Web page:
Substance dependence, also known as drug dependence, is an adaptive state that develops from repeated drug administration, and which results in withdrawal upon cessation of drug use. A drug addiction, a distinct concept from substance dependence, is defined as compulsive, out-of-control drug use, despite negative consequences. An addictive drug is a drug which is both rewarding and reinforcing. ΔFosB, a gene transcription factor, is now known to be a critical component and common factor in the development of virtually all forms of behavioral addiction and drug addictions, but not dependence.
Zanardi is usually accompanied in his doings and wrongdoings by two schoolmates, Colasanti (full name: Roberto Colasanti) and Petrilli (full name: Sergio Petrilli, often in the endearing form Sergino, or "Little Sergio"), with which he has established a sort of Clockwork Orange partnership, and who provide help, counterpoint and occasional comic relief to Zanardi's archetypal amorality. It is worthy of notice that the three almost never address each other by name in conversation, resorting either to surnames (which automatically entails a sort of detachment in Italian) or to distortions of them, thus Zanardi becomes Zanna (fang); Colasanti becomes Colas; Petrilli becomes Pietra (literally stone or rock as a possible pun on drugs). It is also worthy of notice that although the three are almost always featured as spending a lot of their time together hanging out, they do not consider themselves as friends.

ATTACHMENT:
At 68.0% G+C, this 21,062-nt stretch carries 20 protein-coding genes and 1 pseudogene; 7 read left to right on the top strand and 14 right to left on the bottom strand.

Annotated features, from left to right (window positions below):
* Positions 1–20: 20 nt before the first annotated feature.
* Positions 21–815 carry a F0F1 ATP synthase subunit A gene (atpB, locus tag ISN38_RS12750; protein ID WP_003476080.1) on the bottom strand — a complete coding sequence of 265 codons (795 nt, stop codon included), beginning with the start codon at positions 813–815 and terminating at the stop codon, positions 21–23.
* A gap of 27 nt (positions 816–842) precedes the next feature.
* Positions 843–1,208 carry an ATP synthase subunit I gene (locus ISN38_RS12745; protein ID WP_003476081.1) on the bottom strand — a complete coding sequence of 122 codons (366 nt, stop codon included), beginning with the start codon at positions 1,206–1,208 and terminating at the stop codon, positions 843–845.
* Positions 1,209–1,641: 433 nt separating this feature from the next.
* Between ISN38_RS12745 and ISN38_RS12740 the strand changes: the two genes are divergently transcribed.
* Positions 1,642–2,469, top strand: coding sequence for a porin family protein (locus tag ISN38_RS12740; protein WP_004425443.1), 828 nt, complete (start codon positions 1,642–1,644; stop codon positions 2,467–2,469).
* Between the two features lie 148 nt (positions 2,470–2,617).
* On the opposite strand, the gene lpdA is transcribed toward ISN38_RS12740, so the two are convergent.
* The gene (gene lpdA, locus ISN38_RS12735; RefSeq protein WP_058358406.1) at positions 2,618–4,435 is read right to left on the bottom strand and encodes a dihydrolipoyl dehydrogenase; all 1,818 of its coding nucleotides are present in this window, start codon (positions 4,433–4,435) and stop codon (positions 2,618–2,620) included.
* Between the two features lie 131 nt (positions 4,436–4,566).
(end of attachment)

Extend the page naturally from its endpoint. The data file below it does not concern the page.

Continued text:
A Clockwork Orange is a dystopian satirical black comedy novel by English writer Anthony Burgess, published in 1962. It is set in a near-future English society that has a youth subculture of extreme violence. The teenage protagonist, Alex, narrates his violent exploits, and his experiences with state authorities intent on reforming him. The book is partially written in a Russian-influenced argot called "Nadsat", which takes its name from the Russian suffix that is equivalent to '-teen' in English. According to Burgess, it was a jeu d'esprit written in just three weeks.
The concept of an archetype appears in areas relating to behavior, historical psychological theory, and literary analysis. An archetype can be:
Colasanti is a very handsome, gym-sculpted cold boy who loves to hit on every girl he meets. But he is also an occasional rent boy who ruthlessly exploits his sexual power over men and women. In Giallo Scolastico, Colasanti helps Zanardi to blackmail a nerdy schoolmate who is a closet homosexual by sodomizing him while Zanardi photographs the act with a Polaroid stolen for the occasion, in order to force him to fetch compromising evidence from a teacher's house. Colasanti is usually Zanardi's helping hand in exacting revenge. At the same time, he suffers from his lack of culture and hipness and is prone to fits of rage every time his mates remind him he is "such an ignoramus".
Male prostitution is the act or practice of men providing sexual services in return for payment. It is a form of sex work. Although clients can be any gender, the vast majority are male. Compared to female prostitutes, male prostitutes have been far less studied by researchers.